U.S. District Judge Cynthia Bashant’s ruling has no immediate impact but could prevent the government from limiting entry for asylum-seekers because it says it lacks resources. It could also bring relief to some of the tens of thousands of people who put their names on unofficial waiting lists in Mexican border towns.
Waiting lists continue to grow. They had more than 18,600 names in eight Mexican border cities in May, more than half in Tijuana, according to a report by the Strauss Center for International Security and Law at the University of Texas at Austin. Waiting lists peaked at nearly 27,000 names in August 2019.
The judge found in a 45-page ruling that the practice violated constitutional rights to due process under the law and a federal law requiring officials to screen anyone who shows up seeking asylum.
The judge, ruling in a lawsuit filed nearly four years ago, unequivocally backed criticisms that U.S. officials did not monitor the waiting lists, which were subject to fraud and corruption, and that asylum-seekers were exposed to grave physical danger while waiting in Mexico. Those who sued the government felt vindicated.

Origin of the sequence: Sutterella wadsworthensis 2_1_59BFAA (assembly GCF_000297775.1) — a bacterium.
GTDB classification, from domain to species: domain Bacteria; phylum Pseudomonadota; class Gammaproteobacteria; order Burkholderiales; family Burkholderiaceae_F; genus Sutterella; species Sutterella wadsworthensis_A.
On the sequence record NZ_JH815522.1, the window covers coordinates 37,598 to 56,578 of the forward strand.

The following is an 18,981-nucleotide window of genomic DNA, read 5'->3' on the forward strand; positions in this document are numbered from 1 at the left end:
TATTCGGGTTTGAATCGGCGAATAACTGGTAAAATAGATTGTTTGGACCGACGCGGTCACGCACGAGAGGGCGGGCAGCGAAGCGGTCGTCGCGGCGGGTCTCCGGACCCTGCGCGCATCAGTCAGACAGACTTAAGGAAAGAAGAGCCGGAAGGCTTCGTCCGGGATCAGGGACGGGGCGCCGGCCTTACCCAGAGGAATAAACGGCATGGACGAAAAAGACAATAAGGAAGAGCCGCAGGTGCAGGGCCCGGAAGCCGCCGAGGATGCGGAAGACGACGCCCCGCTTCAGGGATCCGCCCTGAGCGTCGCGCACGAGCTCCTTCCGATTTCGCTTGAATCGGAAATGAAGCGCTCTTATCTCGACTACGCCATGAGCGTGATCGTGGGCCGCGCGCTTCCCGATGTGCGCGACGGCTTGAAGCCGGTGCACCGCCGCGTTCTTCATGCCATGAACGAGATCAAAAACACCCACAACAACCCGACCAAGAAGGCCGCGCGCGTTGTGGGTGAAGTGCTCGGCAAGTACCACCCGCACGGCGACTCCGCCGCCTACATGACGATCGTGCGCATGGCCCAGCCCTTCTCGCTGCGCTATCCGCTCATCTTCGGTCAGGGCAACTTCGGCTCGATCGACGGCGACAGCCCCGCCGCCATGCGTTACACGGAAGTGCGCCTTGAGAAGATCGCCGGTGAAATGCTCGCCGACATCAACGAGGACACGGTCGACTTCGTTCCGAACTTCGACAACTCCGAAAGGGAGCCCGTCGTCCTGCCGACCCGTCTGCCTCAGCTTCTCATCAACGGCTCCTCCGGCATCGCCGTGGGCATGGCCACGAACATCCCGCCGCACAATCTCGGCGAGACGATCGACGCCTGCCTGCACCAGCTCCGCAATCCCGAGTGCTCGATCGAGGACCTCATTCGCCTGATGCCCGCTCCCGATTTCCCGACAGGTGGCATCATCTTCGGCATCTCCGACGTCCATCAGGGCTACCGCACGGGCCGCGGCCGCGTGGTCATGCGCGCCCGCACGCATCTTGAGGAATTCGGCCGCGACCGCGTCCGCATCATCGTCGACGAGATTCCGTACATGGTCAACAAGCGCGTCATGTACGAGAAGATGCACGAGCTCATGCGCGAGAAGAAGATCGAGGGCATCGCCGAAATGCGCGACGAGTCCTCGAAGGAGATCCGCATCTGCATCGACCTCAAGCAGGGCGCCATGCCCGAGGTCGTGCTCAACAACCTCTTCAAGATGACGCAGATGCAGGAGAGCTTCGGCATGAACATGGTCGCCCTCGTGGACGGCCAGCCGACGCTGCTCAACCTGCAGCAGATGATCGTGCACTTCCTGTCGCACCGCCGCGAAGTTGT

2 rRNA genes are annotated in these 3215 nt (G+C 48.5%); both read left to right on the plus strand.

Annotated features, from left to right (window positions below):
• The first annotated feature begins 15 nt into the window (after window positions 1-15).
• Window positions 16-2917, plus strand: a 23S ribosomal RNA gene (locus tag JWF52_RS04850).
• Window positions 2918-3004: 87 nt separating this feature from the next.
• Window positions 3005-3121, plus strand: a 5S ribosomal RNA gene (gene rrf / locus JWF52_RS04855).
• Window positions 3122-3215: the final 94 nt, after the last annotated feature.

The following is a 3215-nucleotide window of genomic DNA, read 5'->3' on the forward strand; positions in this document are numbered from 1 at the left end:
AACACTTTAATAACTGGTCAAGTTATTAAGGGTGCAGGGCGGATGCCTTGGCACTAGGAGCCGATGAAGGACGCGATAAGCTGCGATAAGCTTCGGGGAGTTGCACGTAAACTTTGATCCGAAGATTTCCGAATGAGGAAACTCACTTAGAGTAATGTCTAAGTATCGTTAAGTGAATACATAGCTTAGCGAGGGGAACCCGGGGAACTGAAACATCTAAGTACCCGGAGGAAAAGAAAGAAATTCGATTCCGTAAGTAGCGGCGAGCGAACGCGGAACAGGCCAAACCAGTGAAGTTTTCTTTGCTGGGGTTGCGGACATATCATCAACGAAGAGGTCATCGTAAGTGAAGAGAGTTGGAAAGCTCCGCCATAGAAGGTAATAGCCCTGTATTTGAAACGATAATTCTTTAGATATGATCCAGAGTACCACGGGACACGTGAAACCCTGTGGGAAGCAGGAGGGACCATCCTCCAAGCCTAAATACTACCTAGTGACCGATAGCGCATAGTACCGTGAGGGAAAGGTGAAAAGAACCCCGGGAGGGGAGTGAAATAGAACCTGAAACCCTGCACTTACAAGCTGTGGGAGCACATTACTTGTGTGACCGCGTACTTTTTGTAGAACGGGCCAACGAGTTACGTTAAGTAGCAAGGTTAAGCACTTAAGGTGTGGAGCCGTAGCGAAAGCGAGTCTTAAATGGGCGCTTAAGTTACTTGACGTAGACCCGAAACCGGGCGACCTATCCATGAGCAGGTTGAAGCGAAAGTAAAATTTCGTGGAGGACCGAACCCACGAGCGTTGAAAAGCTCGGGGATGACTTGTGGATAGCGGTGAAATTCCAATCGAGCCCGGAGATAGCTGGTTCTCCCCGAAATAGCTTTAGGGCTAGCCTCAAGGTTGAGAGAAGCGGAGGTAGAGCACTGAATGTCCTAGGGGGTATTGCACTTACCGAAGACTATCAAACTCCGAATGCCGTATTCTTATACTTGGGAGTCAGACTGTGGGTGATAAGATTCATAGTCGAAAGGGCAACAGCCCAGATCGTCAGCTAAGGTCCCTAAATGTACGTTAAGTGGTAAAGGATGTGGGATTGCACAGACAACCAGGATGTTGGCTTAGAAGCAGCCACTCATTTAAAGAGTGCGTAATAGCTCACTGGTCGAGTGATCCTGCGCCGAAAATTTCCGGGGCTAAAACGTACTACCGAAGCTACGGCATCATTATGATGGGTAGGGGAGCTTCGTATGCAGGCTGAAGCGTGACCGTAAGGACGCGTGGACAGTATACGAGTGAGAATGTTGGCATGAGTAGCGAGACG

“The Court properly recognized the extensive human costs of metering, including the high risk of assault, disappearance, and death, when Customs and Border Protection officers flout their duty to inspect and process asylum seekers and force them to wait in Mexico,” said Melissa Crow, an attorney for the Southern Poverty Law Center.
The Justice Department declined to comment.
Metering was one of the Trump administration’s main responses to the United States becoming the world’s top destination for asylum-seekers. Officials said migrants weren’t being denied rights to seek asylum, just being forced to wait until there were resources to process their claims.
In Piedras Negras, Mexico, a restaurant owner managed the waiting list for those wanting to seek asylum at the crossing to Eagle Pass, Texas. In Ciudad Juarez, across from El Paso, Texas, a migrant shelter registered asylum-seekers by writing numbers on their arms in black ink and later by giving them wristbands. In San Luis Colorado, on the Arizona border, a migrant managed the list and appointed a successor when their turn came to claim asylum in the United States.
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